On a recent cold and snowy day this past winter, I saw a quote by Robin Sharma that really resonated with me. 'Don't live the same year 75 times and call it a life'.
This struck me because it's talking about change, something that many people are hesitant to embrace. It's unsettling and the outcome is unknown. In the few years since moving to Pennsylvania from California, we've had a lot of change. We changed states & jobs. We changed houses, towns, cars, schools. I tend to view change as something exciting, because why not assume that the outcome will be something even better than what you experienced before?
Now, I'm experiencing further change, in the form of adventure. This would be our burgeoning flower farm, yup this very flower farm whose blog you are reading right now. Last year, we had an unexpected house purchase, when our realtor found a 12acre farmette complete with 1838 brick federal, which was exactly what we had been looking for all along & not even knowing it.
On these sloping acres, which have been farmed for many years with corn, I realized that this change could bring a fantastic new opportunity. I'd long been a frustrated gardener in California, stuck on a tiny 6500sq ft plot with big dreams & ongoing drought conditions that meant come July, everything looked unhappy, dry, and gray.
When we first walked the land on the farmstead, the overgrown meadows and lands seemed to ache for something new. My husband looked at me and said 'If we buy this place, you have to use the land'. Given my love of flowering, combined with the local slow flower movement starting to pick up pace, I am more than happy to oblige our home (and my better half of 10+ years) with an overabundance of flowers--which I am very excited to share with local lovers.
Thus, 2015 will bring further challenges and the resulting learnings. It's only March, and yet there is already knowledge to be had. I ordered way too many seeds, and then started them indoors, trialing various lights, trays, and positions to find something that works. I discovered that a sunroom does indeed make a fair greenhouse when given a bit of heat. I discovered just how much said heat costs. A future challenge for this year: attempting to build a hoophouse or two for true season extension, thankfully there are some fantastic tutorials out there for us building-impaired dreamers.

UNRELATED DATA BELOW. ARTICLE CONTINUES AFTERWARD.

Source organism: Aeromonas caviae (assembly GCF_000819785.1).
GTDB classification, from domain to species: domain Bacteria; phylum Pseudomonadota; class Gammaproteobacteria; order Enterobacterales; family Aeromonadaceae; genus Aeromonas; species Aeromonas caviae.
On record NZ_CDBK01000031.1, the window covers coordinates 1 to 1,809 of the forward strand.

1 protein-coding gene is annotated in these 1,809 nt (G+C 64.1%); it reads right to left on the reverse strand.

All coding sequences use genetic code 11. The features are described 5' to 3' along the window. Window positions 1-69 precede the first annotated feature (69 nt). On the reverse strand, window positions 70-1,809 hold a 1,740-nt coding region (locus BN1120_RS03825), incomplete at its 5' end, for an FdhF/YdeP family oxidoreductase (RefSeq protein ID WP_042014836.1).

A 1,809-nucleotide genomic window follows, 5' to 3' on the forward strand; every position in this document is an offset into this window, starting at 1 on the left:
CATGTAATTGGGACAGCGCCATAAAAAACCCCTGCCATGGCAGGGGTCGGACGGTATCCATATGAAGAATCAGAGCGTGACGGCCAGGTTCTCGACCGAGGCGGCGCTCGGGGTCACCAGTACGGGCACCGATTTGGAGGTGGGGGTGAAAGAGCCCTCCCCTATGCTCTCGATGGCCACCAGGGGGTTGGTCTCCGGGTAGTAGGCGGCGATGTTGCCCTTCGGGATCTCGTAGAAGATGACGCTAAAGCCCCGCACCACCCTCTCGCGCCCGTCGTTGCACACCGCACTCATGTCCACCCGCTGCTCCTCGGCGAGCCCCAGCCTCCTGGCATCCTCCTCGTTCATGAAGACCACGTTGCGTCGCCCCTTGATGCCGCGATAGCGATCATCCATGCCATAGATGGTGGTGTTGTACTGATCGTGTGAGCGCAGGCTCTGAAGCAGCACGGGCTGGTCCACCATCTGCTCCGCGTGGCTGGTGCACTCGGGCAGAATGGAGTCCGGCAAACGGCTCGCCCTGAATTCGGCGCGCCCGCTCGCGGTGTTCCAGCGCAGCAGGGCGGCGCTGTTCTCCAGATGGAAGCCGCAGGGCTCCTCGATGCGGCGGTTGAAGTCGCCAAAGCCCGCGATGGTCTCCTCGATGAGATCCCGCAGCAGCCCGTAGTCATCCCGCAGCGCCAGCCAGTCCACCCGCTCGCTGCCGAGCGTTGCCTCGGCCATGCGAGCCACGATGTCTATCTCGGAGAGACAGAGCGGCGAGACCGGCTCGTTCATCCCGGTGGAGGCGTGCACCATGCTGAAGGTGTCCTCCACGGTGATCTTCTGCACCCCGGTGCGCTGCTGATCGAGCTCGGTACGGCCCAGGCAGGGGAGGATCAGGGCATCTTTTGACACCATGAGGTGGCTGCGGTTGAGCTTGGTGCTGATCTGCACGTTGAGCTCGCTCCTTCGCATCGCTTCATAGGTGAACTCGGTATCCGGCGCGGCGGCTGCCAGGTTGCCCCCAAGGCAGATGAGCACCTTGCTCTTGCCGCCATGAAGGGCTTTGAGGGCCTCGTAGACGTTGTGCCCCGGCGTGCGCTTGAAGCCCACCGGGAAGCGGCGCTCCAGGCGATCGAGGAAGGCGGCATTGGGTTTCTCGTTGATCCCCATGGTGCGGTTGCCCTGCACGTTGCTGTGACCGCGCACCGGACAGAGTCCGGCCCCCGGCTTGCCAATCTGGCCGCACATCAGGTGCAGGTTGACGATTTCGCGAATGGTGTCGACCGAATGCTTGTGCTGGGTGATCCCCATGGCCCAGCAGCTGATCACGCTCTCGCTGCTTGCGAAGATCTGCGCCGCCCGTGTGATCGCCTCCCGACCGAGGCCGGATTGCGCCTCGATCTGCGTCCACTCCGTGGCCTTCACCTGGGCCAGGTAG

I'm making new flower-loving friends, and connecting with future partners and clients. The desire for locally grown cut flowers is shockingly immense. I am selling my husband on letting us get either chickens, guinea hens, ducks OR all of the above (I'll let you know how that one works out!). Growing bulbs like tuberose and lily in soil-filled crates will be foreign yet interesting--a potential way to get out of lifting tender bulbs at fall's end. I gleefully ordered WAY too many dahlia tubers again this year, and I will just barely mention that impulsive order of antique heirloom mums (oh the colors!).
At the forefront of it all is my excitement. We contemplated our big life change in going cross country for many years before we finally took the leap and made it reality. I finally feel like I am in the right place, at the right time, to make the right thing happen. I can't wait to start working the land and feeding it to create the beauty that will be my locally grown flowers. It's funny how you often end up where you ought to be, but sometimes the journey is a bit of a roundabout path.
So, to absolutely anyone considering a life change, or thinking about starting a new adventure, I highly encourage it. If we had never taken our big risk and moved cross country, we would not be farm owners today, I would not be gearing up for something so exciting as this small flower farm, something that I never knew I could dream to have. Be sure to consider the risk, but be open to the barest hint of opportunity. You never know where that first step might take you.
'Your life does not get better by chance, it gets better by change'-Jim Rohn.